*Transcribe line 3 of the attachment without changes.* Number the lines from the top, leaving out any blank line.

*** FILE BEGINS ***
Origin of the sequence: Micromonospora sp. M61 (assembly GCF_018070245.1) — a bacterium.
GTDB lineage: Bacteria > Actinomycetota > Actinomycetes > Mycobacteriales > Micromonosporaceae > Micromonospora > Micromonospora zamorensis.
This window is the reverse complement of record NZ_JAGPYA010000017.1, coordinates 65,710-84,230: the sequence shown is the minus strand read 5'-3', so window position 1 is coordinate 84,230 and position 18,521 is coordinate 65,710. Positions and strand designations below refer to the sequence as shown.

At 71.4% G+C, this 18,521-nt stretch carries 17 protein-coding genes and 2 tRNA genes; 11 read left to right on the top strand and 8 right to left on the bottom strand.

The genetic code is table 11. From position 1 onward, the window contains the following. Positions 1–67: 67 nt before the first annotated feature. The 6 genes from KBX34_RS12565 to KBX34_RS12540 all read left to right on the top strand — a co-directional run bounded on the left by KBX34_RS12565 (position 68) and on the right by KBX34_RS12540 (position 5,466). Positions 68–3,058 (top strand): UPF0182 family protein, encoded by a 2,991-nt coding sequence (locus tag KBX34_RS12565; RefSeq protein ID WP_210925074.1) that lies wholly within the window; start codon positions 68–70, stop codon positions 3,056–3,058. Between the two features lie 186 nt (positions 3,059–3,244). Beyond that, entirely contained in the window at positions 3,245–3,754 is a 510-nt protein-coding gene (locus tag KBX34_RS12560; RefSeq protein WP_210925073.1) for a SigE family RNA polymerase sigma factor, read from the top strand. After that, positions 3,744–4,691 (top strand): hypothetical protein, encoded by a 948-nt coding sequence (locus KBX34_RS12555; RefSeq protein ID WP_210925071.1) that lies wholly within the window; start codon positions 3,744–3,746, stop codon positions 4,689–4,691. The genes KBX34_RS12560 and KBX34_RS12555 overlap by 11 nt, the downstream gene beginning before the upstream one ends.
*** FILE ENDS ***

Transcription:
This window is the reverse complement of record NZ_JAGPYA010000017.1, coordinates 65,710-84,230: the sequence shown is the minus strand read 5'-3', so window position 1 is coordinate 84,230 and position 18,521 is coordinate 65,710. Positions and strand designations below refer to the sequence as shown.